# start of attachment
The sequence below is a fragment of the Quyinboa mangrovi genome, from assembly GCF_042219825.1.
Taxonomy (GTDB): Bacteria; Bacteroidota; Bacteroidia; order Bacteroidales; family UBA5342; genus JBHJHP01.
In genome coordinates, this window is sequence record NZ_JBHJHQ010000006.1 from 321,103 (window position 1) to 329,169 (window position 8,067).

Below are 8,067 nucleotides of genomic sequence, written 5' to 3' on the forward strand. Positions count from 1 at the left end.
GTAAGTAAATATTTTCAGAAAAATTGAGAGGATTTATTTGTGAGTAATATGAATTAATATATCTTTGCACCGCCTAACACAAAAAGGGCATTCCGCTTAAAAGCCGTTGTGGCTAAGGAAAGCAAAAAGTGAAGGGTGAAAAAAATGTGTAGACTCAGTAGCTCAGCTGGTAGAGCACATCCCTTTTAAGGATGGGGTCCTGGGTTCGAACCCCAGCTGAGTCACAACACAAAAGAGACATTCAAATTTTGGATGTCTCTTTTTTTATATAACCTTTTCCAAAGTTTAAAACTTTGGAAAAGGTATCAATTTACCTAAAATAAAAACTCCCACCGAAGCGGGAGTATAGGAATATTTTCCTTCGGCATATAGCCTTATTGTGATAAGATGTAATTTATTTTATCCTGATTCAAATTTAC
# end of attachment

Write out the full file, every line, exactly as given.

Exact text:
The sequence below is a fragment of the Quyinboa mangrovi genome, from assembly GCF_042219825.1.
Taxonomy (GTDB): Bacteria; Bacteroidota; Bacteroidia; order Bacteroidales; family UBA5342; genus JBHJHP01.
In genome coordinates, this window is sequence record NZ_JBHJHQ010000006.1 from 321,103 (window position 1) to 329,169 (window position 8,067).

Below are 8,067 nucleotides of genomic sequence, written 5' to 3' on the forward strand. Positions count from 1 at the left end.
GTAAGTAAATATTTTCAGAAAAATTGAGAGGATTTATTTGTGAGTAATATGAATTAATATATCTTTGCACCGCCTAACACAAAAAGGGCATTCCGCTTAAAAGCCGTTGTGGCTAAGGAAAGCAAAAAGTGAAGGGTGAAAAAAATGTGTAGACTCAGTAGCTCAGCTGGTAGAGCACATCCCTTTTAAGGATGGGGTCCTGGGTTCGAACCCCAGCTGAGTCACAACACAAAAGAGACATTCAAATTTTGGATGTCTCTTTTTTTATATAACCTTTTCCAAAGTTTAAAACTTTGGAAAAGGTATCAATTTACCTAAAATAAAAACTCCCACCGAAGCGGGAGTATAGGAATATTTTCCTTCGGCATATAGCCTTATTGTGATAAGATGTAATTTATTTTATCCTGATTCAAATTTAC